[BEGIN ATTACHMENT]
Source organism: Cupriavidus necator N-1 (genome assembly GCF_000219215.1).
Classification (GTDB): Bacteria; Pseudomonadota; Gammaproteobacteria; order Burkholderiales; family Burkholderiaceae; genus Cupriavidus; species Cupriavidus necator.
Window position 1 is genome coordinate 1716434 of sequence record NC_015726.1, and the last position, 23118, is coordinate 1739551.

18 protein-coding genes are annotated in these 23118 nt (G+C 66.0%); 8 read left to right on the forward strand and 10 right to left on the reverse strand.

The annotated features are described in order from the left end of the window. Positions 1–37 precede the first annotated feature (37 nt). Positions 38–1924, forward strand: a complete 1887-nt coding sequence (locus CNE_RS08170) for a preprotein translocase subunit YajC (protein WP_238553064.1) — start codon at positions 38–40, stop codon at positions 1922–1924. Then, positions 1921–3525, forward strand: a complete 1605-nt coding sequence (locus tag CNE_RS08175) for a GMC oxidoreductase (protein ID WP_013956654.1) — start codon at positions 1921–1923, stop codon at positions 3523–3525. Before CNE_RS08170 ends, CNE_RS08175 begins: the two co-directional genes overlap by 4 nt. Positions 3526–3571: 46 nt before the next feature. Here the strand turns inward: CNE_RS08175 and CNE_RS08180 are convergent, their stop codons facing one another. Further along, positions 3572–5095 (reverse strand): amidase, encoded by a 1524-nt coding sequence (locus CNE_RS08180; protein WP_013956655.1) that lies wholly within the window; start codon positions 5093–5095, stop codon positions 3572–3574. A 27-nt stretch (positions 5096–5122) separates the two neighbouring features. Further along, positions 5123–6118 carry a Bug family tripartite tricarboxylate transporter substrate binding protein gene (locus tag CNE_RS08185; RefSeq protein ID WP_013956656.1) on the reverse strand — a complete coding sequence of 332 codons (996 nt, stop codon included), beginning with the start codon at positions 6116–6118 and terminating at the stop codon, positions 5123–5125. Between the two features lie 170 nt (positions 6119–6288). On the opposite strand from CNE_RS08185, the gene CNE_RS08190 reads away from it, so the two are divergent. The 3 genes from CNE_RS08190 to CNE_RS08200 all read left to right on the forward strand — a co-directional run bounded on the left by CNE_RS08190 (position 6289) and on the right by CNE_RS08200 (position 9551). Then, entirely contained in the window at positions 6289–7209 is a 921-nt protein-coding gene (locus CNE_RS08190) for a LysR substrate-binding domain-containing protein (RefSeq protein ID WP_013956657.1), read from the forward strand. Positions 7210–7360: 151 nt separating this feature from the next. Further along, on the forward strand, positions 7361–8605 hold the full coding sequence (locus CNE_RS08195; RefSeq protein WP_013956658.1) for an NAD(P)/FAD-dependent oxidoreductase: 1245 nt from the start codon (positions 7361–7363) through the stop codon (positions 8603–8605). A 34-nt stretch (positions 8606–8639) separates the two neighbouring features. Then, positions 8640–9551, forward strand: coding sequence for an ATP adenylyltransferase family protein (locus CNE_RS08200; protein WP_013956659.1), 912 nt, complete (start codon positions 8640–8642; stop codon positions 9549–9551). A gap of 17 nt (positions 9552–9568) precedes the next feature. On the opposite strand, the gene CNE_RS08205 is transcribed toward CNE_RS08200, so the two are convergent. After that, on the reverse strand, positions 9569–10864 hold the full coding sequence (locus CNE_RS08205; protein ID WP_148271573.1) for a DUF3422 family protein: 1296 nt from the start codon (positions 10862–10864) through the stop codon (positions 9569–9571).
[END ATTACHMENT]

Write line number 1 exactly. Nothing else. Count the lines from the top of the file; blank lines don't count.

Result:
Source organism: Cupriavidus necator N-1 (genome assembly GCF_000219215.1).